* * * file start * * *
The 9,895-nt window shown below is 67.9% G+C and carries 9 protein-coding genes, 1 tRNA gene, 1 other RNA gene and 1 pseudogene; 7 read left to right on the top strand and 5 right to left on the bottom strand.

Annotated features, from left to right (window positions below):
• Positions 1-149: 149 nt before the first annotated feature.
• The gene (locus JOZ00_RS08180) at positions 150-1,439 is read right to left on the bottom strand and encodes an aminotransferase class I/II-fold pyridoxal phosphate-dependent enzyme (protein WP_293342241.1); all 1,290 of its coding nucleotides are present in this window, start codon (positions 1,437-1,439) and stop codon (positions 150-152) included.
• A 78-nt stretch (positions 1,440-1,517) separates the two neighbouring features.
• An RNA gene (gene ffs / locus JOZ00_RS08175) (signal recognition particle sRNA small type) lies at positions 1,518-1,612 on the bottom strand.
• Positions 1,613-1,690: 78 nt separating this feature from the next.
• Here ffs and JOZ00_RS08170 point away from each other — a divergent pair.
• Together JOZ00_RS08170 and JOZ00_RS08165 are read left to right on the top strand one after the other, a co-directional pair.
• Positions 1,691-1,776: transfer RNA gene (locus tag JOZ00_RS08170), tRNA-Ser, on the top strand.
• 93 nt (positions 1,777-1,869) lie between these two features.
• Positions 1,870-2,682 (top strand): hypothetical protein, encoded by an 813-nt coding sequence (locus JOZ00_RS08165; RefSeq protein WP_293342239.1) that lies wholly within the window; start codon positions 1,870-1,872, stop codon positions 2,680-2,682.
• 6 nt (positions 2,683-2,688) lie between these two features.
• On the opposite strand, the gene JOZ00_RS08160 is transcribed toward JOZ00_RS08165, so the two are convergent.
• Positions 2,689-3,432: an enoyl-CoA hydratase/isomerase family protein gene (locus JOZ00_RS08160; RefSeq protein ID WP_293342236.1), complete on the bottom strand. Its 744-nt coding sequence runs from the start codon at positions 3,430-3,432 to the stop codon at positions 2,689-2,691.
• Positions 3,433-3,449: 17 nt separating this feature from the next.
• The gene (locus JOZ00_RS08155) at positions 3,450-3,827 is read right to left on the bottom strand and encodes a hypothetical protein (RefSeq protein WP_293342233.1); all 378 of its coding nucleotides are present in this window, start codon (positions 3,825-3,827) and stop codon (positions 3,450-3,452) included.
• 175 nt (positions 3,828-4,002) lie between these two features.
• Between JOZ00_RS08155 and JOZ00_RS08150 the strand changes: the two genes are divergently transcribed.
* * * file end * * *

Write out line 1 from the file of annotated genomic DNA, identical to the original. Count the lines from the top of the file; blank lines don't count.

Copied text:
The 9,895-nt window shown below is 67.9% G+C and carries 9 protein-coding genes, 1 tRNA gene, 1 other RNA gene and 1 pseudogene; 7 read left to right on the top strand and 5 right to left on the bottom strand.